Gerenuk Facts and Information
Doesn’t this animal remind you of a giraffe? I mean, look at its long neck! It’s a gerenuk, also known as the giraffe gazelle. I’m in the African Great lakes region, one of the two regions where this beautiful animal is found. The other are where Gerenuks are found is the Horn of Africa.
The gerenuks are an interesting species first discovered in 1878. They are tall slender antelopes that resemble gazelles, but have longer necks and more solid skulls. The name “Gerenuk” itself meas giraffe necked in the Somali language. Although their heads are small, they have large beautifully liquid eyes, and also large ears. These features combined with their lyre shaped (S-like) horns give the gerenuks a striking appearance. Gerenuks are around 100 cm tall on average and can weigh between 30-50 kg. The males of this species are slightly taller than females. They have brown uppercoats and a lighter coat on the sides and underparts. They have a short tail with a tuft of hair at the end.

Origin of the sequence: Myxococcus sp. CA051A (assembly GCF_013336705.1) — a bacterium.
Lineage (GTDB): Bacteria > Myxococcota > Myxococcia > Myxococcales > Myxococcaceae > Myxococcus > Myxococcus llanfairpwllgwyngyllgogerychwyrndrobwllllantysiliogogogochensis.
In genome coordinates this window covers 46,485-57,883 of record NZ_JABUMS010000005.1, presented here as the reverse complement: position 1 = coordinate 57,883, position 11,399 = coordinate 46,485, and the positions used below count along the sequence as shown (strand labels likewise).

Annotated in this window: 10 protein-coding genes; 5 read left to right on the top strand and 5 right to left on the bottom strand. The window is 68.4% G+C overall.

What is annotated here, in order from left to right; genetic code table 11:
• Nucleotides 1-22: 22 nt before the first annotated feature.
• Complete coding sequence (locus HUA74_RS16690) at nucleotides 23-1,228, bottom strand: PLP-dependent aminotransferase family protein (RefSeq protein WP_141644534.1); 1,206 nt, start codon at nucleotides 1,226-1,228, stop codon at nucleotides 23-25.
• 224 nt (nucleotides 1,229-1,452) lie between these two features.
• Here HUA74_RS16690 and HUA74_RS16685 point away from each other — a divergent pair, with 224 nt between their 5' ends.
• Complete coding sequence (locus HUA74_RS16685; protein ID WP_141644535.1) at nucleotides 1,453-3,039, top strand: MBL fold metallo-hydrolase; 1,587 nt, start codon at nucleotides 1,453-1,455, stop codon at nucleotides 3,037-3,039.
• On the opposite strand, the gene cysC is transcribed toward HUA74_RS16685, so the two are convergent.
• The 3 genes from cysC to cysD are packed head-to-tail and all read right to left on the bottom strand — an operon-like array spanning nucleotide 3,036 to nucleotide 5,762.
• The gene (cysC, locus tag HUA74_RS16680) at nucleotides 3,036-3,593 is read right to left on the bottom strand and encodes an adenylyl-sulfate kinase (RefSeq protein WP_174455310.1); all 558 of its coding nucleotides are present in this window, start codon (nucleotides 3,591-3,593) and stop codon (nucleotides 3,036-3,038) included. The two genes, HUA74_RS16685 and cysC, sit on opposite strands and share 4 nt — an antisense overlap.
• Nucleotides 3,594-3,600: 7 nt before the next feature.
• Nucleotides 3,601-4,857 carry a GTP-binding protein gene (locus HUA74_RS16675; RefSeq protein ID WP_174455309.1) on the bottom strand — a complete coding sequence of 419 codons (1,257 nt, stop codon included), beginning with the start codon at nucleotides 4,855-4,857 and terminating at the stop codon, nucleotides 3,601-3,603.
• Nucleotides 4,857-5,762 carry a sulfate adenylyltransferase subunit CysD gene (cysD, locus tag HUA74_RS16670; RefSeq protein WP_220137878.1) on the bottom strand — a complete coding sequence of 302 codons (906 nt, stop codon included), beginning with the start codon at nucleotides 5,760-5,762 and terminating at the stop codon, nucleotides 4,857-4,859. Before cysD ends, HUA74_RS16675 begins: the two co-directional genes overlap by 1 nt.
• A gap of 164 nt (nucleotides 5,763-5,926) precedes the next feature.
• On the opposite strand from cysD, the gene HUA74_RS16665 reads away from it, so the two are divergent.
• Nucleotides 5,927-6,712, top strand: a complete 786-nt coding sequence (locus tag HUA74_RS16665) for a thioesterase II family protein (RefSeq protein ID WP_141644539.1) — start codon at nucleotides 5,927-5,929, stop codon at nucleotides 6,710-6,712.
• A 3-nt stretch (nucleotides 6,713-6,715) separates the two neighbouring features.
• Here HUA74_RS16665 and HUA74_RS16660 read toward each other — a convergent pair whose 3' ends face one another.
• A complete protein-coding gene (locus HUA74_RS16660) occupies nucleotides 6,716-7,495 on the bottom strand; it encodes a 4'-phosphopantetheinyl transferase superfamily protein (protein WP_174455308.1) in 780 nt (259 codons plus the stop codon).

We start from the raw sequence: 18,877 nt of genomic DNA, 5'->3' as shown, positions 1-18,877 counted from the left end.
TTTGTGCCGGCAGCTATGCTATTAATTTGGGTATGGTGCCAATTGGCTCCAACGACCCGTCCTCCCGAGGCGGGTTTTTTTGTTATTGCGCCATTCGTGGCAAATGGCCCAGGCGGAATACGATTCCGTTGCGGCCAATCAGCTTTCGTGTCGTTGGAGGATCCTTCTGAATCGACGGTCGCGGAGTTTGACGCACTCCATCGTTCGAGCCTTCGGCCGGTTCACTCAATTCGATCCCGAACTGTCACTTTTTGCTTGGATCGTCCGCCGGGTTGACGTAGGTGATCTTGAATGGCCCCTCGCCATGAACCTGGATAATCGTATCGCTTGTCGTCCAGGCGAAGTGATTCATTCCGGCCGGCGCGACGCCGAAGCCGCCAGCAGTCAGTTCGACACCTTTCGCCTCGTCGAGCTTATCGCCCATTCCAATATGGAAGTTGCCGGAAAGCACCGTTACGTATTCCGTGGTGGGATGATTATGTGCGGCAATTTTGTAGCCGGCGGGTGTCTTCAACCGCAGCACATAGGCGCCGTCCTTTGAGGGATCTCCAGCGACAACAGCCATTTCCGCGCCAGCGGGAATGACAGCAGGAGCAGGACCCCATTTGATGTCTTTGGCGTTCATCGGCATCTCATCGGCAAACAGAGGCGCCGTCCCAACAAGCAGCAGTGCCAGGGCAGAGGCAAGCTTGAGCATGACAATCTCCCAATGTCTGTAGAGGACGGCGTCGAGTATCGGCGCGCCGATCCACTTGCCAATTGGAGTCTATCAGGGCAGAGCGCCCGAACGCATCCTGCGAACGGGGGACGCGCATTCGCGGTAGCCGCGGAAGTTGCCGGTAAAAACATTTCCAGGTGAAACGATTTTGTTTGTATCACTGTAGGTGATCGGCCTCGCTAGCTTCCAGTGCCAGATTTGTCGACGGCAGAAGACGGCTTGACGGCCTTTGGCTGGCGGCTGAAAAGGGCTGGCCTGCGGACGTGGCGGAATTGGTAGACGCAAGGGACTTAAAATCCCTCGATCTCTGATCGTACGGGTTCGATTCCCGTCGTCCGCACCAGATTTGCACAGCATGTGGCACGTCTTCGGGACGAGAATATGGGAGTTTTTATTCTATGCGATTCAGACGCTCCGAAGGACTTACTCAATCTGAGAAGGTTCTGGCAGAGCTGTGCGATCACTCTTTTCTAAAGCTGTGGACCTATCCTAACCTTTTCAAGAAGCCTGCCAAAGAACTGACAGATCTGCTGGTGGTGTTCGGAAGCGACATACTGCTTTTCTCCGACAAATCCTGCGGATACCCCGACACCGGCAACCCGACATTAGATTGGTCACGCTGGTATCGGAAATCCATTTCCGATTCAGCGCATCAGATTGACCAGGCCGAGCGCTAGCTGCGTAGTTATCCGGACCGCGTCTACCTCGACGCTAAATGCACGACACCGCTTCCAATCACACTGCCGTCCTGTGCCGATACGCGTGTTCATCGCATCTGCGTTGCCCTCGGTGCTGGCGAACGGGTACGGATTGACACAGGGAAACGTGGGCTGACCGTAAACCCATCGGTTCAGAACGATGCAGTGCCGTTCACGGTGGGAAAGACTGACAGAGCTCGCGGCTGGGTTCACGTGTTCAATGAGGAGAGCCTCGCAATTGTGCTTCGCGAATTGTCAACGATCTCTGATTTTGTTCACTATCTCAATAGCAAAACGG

What do Gerenuks Eat?
Gerenuks are herbivores who eat leaves, flowers and buds alike. They are ‘adaptable eaters’, which means they are quite resourceful when it comes to finding food. Unlike most gazelles who tend to be ground eaters, gerenuks use their long necks to reach up to higher growing vegetation, and may also stand up on their hind legs at times when the branches are too high up to reach otherwise. An interesting thing about gerenuks is that they don’t need water! They get the moisture they need from the vegetation they eat. This enables them to survive in deserts and scrublands as well.
Gerenuk Natural Habitat
They also have no specific breeding season, and tend to live in small groups. Gerenuks mark their territories using their pre-orbital glands. Pre-orbital glands are glands near their eyes which emit a tar-like scent bearing substance). Isn’t that interesting? I also found out that Gerenuks have a variety of calls, depending on the situation they’re in, including a whistle!
Sadly, this animal now has a “near endangerment” status, due to habitat loss and human threats.